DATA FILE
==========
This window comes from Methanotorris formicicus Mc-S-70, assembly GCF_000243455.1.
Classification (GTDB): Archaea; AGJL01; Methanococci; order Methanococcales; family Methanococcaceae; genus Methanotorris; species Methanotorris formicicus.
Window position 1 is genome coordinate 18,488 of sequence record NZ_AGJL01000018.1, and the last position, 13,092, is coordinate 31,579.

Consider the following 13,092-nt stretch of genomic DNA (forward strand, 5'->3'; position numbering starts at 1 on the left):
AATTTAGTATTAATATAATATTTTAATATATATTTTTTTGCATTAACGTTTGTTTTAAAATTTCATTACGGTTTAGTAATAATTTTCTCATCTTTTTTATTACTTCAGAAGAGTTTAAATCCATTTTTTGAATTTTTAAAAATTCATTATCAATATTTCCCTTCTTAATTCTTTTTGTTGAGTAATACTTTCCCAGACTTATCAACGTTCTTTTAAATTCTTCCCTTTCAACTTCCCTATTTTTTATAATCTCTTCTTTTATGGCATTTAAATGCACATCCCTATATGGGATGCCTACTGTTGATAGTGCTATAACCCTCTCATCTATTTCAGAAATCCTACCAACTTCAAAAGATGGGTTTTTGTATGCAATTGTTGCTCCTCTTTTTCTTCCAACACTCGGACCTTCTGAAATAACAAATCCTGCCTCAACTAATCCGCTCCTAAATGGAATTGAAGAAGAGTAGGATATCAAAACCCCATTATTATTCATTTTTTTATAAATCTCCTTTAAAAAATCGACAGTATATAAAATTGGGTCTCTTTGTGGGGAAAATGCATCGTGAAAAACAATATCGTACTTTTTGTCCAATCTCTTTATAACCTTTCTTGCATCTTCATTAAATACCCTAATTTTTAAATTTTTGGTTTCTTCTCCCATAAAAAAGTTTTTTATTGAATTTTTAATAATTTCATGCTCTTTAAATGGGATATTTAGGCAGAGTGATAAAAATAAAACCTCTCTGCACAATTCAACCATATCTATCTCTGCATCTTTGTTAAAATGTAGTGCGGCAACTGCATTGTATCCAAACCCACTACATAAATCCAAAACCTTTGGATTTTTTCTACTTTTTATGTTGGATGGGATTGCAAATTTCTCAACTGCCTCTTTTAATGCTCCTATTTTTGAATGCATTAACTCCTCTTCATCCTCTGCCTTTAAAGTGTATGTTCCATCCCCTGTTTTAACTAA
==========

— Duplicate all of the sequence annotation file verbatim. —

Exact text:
This window comes from Methanotorris formicicus Mc-S-70, assembly GCF_000243455.1.
Classification (GTDB): Archaea; AGJL01; Methanococci; order Methanococcales; family Methanococcaceae; genus Methanotorris; species Methanotorris formicicus.
Window position 1 is genome coordinate 18,488 of sequence record NZ_AGJL01000018.1, and the last position, 13,092, is coordinate 31,579.

Consider the following 13,092-nt stretch of genomic DNA (forward strand, 5'->3'; position numbering starts at 1 on the left):
AATTTAGTATTAATATAATATTTTAATATATATTTTTTTGCATTAACGTTTGTTTTAAAATTTCATTACGGTTTAGTAATAATTTTCTCATCTTTTTTATTACTTCAGAAGAGTTTAAATCCATTTTTTGAATTTTTAAAAATTCATTATCAATATTTCCCTTCTTAATTCTTTTTGTTGAGTAATACTTTCCCAGACTTATCAACGTTCTTTTAAATTCTTCCCTTTCAACTTCCCTATTTTTTATAATCTCTTCTTTTATGGCATTTAAATGCACATCCCTATATGGGATGCCTACTGTTGATAGTGCTATAACCCTCTCATCTATTTCAGAAATCCTACCAACTTCAAAAGATGGGTTTTTGTATGCAATTGTTGCTCCTCTTTTTCTTCCAACACTCGGACCTTCTGAAATAACAAATCCTGCCTCAACTAATCCGCTCCTAAATGGAATTGAAGAAGAGTAGGATATCAAAACCCCATTATTATTCATTTTTTTATAAATCTCCTTTAAAAAATCGACAGTATATAAAATTGGGTCTCTTTGTGGGGAAAATGCATCGTGAAAAACAATATCGTACTTTTTGTCCAATCTCTTTATAACCTTTCTTGCATCTTCATTAAATACCCTAATTTTTAAATTTTTGGTTTCTTCTCCCATAAAAAAGTTTTTTATTGAATTTTTAATAATTTCATGCTCTTTAAATGGGATATTTAGGCAGAGTGATAAAAATAAAACCTCTCTGCACAATTCAACCATATCTATCTCTGCATCTTTGTTAAAATGTAGTGCGGCAACTGCATTGTATCCAAACCCACTACATAAATCCAAAACCTTTGGATTTTTTCTACTTTTTATGTTGGATGGGATTGCAAATTTCTCAACTGCCTCTTTTAATGCTCCTATTTTTGAATGCATTAACTCCTCTTCATCCTCTGCCTTTAAAGTGTATGTTCCATCCCCTGTTTTAACTAA